The Lawless President

Candidate Barack Obama promised "change," but few suspected one of the biggest changes would be an unparalleled attack on the rule of law orchestrated from the Oval Office. It is, to say the least, an ironic turn of events for a president who fancies himself a constitutional scholar and who rode into office excoriating George W. Bush for "shredding" the rule of law.

We saw this on full display last week as Obama disingenuously promised a "quick" bankruptcy of Chrysler and vilified the car company's creditors as "speculators." As a Financial Times columnist explained:

For once, the law is unambiguous: senior secured creditors should be paid before junior unsecured creditors and employees (the words "senior" and "junior" are a bit of a give-away on this point). By turning legal wisdom on its head -- and vilifying investors that opposed the move -- the administration is signaling the principle is no longer sacred.

While that, in itself, will not cause a massive capital flight away from the U.S., it will have some serious repercussions.

Fund managers and hedge funds are already reluctant to participate in the authorities' plans to rid banks of toxic assets for fear of government retribution on pay. The Chrysler "cram-down" of lenders is hardly going to fill them with confidence.  ...

The government has a real problem here. Call it the "paradox of the official bailer-outer": the authorities' position as rescuer-in-chief forces them to take an active role in the private sector, yet their goals (saving jobs, getting re-elected etc) conflict with the smooth running of the very markets they are trying to preserve.

This, of course, is not the only instance in which the administration and its allies have tried to eviscerate property rights. The AIG bonus debacle was a shabby display of government-by-mob rule. While the president later thought the better of it, his first reaction was to gin up some anger against the AIG executives who had a legal right to their bonuses -- and whose contract rights had been protected (they thought) by congressional action instigated at the behest of Treasury Secretary Tim Geithner. So much for the sanctity of contracts.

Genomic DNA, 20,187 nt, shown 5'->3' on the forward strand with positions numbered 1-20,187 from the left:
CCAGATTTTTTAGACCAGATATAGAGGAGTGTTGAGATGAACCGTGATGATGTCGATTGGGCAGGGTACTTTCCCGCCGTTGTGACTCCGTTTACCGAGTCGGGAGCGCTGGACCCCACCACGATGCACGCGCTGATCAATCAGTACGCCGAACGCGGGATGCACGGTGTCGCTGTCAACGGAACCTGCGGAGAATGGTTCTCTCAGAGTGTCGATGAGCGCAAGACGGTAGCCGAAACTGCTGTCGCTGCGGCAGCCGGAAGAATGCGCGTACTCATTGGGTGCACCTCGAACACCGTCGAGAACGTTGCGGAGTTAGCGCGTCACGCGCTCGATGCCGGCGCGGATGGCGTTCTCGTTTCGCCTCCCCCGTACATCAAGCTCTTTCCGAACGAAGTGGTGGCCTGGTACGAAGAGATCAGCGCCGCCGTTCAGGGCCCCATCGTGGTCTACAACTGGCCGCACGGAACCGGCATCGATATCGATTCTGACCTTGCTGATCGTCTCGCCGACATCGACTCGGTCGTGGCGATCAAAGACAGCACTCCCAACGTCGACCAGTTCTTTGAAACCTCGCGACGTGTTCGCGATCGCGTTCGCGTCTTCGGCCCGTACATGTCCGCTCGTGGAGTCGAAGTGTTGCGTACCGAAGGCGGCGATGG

But there are limits to what even congressional Democrats will tolerate. Last week, with the help of the newest Democrat Arlen Specter, the Senate defeated the president's "cram down" mortgage proposal, which was at the heart of his mortgage relief plan. The president thought it a grand idea to allow judges to rewrite mortgages; Congress had other ideas. Still, liberal Democrats seethed over lenders' insistence that the sanctity of contracts be preserved. Sen. Chuck Schumer railed, "They're being almost lemming-like, for their immediate, short-term interests."

And beyond these specific actions the president wants to empower his treasury secretary to maraud through the economy and close down firms which are deemed to be failing and could pose a systemic risk to the economy. The property rights of secured creditors? Of shareholders or of workers with employment contracts? Pish posh. Such old thinking.

Never before have we seen such untrammeled disregard both for property rights and existing legal mechanisms. Congress has the power of the purse, but the bailouts are now funded largely through the Fed. Bankruptcy courts are the means of voluntarily liquidating or reorganizing faltering firms, but Obama wants the government to unilaterally make those decisions. And on it goes.

All of this is justified in the name of addressing the economic crisis, but the implication is clear and long-reaching. Property owners, investors, contracting parties, and anyone relying on the impartial operation of the rule of law are at risk.

But the lawlessness is not limited to the financial world. So too in the national security realm we see the administration itching to disregard the law. The Obama team is on the verge of releasing Guantanamo detainees, and specifically the Uighurs who were trained in terror camps in Afghanistan. Federal law deems individuals who received terror training to be "inadmissible" to the U.S. Nevertheless, the administration seem bent on doing just this -- perhaps on some theory that the president can do whatever he darn pleases. It is an approach that surely candidate Obama would have decried.

But, that it seems, is now par for the course. Obama wants to enact wholesale changes in the fabric of American society, vastly expand the power of the federal government, and run all of this out of the White House. And if employment contracts, bankruptcy and immigration laws, and property rights get run over in the process, well that is the price one pays for "change." For those who see the law as a bulwark against government abuse and a check against an imperial executive now is a moment of truth. Once the rule of law is lost it is hard to recover -- and the implications for Americans' prosperity, freedom, and security will be serious and long lasting.